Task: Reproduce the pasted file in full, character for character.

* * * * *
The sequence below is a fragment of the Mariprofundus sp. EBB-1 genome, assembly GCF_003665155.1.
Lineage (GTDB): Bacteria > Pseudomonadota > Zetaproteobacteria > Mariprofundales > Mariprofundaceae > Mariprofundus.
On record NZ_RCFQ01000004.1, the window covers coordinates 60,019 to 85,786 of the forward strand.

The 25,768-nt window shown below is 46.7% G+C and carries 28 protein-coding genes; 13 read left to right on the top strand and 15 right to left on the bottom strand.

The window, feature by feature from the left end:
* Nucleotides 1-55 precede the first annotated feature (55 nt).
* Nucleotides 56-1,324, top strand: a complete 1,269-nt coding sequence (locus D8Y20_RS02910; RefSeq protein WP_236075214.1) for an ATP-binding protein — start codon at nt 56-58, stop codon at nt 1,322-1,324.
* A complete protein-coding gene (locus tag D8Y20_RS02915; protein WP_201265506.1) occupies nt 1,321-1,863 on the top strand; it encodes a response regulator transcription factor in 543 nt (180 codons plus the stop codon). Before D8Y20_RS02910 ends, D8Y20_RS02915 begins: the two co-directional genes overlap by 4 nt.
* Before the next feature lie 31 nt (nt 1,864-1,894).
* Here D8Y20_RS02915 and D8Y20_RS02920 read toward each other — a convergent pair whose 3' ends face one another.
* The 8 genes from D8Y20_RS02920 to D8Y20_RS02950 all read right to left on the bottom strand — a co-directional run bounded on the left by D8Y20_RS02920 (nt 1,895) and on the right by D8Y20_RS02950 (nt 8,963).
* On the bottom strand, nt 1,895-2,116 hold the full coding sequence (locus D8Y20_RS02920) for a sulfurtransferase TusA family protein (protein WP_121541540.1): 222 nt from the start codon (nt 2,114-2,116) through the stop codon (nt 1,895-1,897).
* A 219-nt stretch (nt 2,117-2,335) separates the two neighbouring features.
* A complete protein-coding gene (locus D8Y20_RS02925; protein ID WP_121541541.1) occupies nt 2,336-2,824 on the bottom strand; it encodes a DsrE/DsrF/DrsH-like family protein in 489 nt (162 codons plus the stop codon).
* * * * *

The sequence below is a fragment of the Mariprofundus sp. EBB-1 genome, assembly GCF_003665155.1.
Lineage (GTDB): Bacteria > Pseudomonadota > Zetaproteobacteria > Mariprofundales > Mariprofundaceae > Mariprofundus.
On record NZ_RCFQ01000004.1, the window covers coordinates 60,019 to 85,786 of the forward strand.

The 25,768-nt window shown below is 46.7% G+C and carries 28 protein-coding genes; 13 read left to right on the top strand and 15 right to left on the bottom strand.

The window, feature by feature from the left end:
* Nucleotides 1-55 precede the first annotated feature (55 nt).
* Nucleotides 56-1,324, top strand: a complete 1,269-nt coding sequence (locus D8Y20_RS02910; RefSeq protein WP_236075214.1) for an ATP-binding protein — start codon at nt 56-58, stop codon at nt 1,322-1,324.
* A complete protein-coding gene (locus tag D8Y20_RS02915; protein WP_201265506.1) occupies nt 1,321-1,863 on the top strand; it encodes a response regulator transcription factor in 543 nt (180 codons plus the stop codon). Before D8Y20_RS02910 ends, D8Y20_RS02915 begins: the two co-directional genes overlap by 4 nt.
* Before the next feature lie 31 nt (nt 1,864-1,894).
* Here D8Y20_RS02915 and D8Y20_RS02920 read toward each other — a convergent pair whose 3' ends face one another.
* The 8 genes from D8Y20_RS02920 to D8Y20_RS02950 all read right to left on the bottom strand — a co-directional run bounded on the left by D8Y20_RS02920 (nt 1,895) and on the right by D8Y20_RS02950 (nt 8,963).
* On the bottom strand, nt 1,895-2,116 hold the full coding sequence (locus D8Y20_RS02920) for a sulfurtransferase TusA family protein (protein WP_121541540.1): 222 nt from the start codon (nt 2,114-2,116) through the stop codon (nt 1,895-1,897).
* A 219-nt stretch (nt 2,117-2,335) separates the two neighbouring features.
* A complete protein-coding gene (locus D8Y20_RS02925; protein ID WP_121541541.1) occupies nt 2,336-2,824 on the bottom strand; it encodes a DsrE/DsrF/DrsH-like family protein in 489 nt (162 codons plus the stop codon).